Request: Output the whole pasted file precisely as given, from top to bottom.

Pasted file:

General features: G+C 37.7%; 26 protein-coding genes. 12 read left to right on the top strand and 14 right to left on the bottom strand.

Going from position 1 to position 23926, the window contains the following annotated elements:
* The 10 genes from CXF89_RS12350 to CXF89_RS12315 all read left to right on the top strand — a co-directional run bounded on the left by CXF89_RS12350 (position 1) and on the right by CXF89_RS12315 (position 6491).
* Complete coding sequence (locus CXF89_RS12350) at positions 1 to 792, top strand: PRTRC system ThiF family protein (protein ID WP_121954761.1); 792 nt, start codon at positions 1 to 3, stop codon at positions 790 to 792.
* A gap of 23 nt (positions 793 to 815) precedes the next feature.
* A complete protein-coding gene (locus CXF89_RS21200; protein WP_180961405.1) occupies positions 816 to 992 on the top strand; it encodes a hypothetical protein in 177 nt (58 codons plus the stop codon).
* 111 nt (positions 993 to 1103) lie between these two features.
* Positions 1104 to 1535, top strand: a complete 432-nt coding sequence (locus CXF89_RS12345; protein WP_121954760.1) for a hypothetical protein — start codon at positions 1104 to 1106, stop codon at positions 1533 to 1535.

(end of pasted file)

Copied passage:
General features: G+C 37.7%; 26 protein-coding genes. 12 read left to right on the top strand and 14 right to left on the bottom strand.

Going from position 1 to position 23926, the window contains the following annotated elements:
* The 10 genes from CXF89_RS12350 to CXF89_RS12315 all read left to right on the top strand — a co-directional run bounded on the left by CXF89_RS12350 (position 1) and on the right by CXF89_RS12315 (position 6491).
* Complete coding sequence (locus CXF89_RS12350) at positions 1 to 792, top strand: PRTRC system ThiF family protein (protein ID WP_121954761.1); 792 nt, start codon at positions 1 to 3, stop codon at positions 790 to 792.
* A gap of 23 nt (positions 793 to 815) precedes the next feature.
* A complete protein-coding gene (locus CXF89_RS21200; protein WP_180961405.1) occupies positions 816 to 992 on the top strand; it encodes a hypothetical protein in 177 nt (58 codons plus the stop codon).
* 111 nt (positions 993 to 1103) lie between these two features.
* Positions 1104 to 1535, top strand: a complete 432-nt coding sequence (locus CXF89_RS12345; protein WP_121954760.1) for a hypothetical protein — start codon at positions 1104 to 1106, stop codon at positions 1533 to 1535.